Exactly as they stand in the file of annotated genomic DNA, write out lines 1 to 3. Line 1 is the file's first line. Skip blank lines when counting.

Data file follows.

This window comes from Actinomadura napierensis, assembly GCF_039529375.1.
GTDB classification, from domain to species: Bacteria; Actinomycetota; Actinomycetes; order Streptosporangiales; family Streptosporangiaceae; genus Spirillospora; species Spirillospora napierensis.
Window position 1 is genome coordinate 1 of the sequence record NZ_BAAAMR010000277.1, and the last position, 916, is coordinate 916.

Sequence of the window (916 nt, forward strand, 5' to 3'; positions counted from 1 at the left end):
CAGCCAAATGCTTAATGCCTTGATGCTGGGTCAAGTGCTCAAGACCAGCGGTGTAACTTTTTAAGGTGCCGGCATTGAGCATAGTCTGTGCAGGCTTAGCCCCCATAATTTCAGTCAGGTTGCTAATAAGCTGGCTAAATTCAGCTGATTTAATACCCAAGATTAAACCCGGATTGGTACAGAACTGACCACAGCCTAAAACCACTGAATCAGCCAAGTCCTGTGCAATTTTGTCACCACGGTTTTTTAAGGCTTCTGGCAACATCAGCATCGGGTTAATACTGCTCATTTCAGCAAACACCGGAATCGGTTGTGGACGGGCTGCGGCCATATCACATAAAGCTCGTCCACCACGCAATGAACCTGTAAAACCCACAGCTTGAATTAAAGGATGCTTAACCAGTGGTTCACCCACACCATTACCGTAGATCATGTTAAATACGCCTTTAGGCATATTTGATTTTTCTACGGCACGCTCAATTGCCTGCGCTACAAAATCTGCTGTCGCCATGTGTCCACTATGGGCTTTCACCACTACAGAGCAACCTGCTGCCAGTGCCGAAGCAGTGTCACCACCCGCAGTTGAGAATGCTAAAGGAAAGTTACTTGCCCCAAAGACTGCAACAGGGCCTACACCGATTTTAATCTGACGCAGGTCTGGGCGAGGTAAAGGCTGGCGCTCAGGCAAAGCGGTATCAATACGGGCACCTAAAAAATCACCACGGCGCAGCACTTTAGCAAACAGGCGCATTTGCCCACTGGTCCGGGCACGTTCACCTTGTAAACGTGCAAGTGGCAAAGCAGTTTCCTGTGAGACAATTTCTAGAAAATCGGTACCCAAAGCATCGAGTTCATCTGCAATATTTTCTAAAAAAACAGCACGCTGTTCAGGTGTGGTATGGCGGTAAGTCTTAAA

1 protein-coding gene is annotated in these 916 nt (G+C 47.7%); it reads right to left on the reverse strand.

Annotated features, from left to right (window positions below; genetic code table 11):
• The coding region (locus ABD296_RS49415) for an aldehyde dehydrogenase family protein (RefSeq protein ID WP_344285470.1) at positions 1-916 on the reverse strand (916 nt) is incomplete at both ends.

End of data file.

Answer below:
This window comes from Actinomadura napierensis, assembly GCF_039529375.1.
GTDB classification, from domain to species: Bacteria; Actinomycetota; Actinomycetes; order Streptosporangiales; family Streptosporangiaceae; genus Spirillospora; species Spirillospora napierensis.
Window position 1 is genome coordinate 1 of the sequence record NZ_BAAAMR010000277.1, and the last position, 916, is coordinate 916.